ALL TOO MANY Americans lead shaky financial lives. They often overdraw their checking account. They carry credit card balances. They pay bills late. Even an unexpected $400 or $500 expense can leave them scrambling.
We should strive mightily to avoid this sort of financial life—because it’s a life overflowing with stress. How do we escape its clutches? We should cultivate three qualities.
First, we need to build some financial breathing room into our lives, by limiting our monthly fixed financial obligations. In particular, we should make sure our housing and car costs aren’t so large that we’re easily knocked off course by surprise expenses. That’ll also give us a decent shot at spending less than we earn, so we can save for the future. Make no mistake: Good savings habits are the greatest of the financial virtues and the key to amassing wealth.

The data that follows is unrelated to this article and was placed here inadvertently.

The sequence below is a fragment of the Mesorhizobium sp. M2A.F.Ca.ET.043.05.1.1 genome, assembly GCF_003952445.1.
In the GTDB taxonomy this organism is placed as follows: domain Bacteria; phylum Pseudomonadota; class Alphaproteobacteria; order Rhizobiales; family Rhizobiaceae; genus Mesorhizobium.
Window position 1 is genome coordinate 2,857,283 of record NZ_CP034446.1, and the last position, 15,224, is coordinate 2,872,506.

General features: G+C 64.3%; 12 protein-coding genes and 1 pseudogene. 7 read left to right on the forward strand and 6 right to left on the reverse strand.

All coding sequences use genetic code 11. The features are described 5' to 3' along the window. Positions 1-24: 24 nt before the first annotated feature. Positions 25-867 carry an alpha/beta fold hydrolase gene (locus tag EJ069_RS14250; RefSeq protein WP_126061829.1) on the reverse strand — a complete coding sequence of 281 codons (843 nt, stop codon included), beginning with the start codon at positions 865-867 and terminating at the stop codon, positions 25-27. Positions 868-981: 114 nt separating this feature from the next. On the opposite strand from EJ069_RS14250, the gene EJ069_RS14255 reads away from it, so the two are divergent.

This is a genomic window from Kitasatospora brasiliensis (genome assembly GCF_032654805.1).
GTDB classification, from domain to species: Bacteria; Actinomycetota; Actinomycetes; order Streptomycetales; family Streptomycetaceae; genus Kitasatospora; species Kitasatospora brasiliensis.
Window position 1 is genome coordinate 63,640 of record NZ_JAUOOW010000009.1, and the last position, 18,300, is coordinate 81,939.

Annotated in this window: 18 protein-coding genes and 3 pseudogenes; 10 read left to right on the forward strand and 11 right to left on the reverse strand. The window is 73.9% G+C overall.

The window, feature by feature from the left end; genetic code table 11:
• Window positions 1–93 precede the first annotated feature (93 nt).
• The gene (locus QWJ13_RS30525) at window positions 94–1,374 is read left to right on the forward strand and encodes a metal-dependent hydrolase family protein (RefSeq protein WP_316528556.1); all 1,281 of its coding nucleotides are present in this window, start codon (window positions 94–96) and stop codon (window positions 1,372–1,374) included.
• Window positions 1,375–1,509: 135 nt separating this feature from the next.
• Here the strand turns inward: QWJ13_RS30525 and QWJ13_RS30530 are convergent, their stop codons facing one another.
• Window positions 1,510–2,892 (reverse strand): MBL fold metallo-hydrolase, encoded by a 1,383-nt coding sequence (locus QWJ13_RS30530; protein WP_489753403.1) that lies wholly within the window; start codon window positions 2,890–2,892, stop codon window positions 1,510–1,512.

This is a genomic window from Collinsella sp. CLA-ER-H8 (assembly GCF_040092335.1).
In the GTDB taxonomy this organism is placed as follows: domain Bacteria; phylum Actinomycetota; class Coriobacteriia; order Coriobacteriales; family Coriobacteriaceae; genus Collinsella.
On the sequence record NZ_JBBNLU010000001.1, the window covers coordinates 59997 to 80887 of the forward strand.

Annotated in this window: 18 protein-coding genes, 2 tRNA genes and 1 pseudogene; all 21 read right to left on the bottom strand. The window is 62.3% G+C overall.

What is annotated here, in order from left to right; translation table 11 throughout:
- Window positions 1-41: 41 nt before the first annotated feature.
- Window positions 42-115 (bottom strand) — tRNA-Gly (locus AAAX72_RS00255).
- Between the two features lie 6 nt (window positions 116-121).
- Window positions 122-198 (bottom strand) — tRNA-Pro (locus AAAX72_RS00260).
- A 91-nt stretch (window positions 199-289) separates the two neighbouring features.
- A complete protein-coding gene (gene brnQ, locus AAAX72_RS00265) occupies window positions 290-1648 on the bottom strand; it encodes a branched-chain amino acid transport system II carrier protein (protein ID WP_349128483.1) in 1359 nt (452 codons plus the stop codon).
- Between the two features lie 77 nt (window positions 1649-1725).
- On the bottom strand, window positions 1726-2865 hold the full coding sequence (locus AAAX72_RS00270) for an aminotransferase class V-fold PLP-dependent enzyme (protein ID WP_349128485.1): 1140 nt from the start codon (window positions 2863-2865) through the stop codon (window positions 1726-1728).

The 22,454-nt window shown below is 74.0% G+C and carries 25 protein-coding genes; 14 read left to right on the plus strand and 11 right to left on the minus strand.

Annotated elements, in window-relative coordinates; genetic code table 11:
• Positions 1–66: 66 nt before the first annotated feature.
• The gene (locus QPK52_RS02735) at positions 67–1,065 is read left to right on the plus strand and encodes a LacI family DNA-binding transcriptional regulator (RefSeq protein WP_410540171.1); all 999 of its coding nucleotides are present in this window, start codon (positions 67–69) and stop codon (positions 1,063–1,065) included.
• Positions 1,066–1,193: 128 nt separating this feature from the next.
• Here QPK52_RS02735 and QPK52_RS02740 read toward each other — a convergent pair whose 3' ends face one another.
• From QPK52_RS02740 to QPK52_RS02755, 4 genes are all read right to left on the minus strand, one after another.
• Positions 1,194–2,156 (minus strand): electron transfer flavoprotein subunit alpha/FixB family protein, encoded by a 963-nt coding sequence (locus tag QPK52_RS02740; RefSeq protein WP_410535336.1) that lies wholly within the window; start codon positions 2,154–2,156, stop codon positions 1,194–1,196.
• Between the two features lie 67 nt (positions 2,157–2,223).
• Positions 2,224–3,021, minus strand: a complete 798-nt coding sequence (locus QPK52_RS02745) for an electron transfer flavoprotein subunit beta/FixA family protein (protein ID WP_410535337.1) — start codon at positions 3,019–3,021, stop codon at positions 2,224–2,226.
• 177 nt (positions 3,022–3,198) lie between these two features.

Second, with discretionary spending like clothes, electronic gadgets and eating out, we need to resist impulse purchases—and instead pause long enough to consider whether these are good uses for our money and whether we can truly afford them. If we can’t resist impulse spending, we might use a debit card instead of a credit card, so the money comes straight out of our checking account. If that doesn’t work, we might default to always paying cash.
Finally, we need good financial habits. That includes not just saving regularly, but also paying bills on time and keeping a close eye on our checking account balance. This will allow us to avoid fees for late payments and bounced checks, and put us on track for a better credit score.
Next: Step 2: Stockpile Cash
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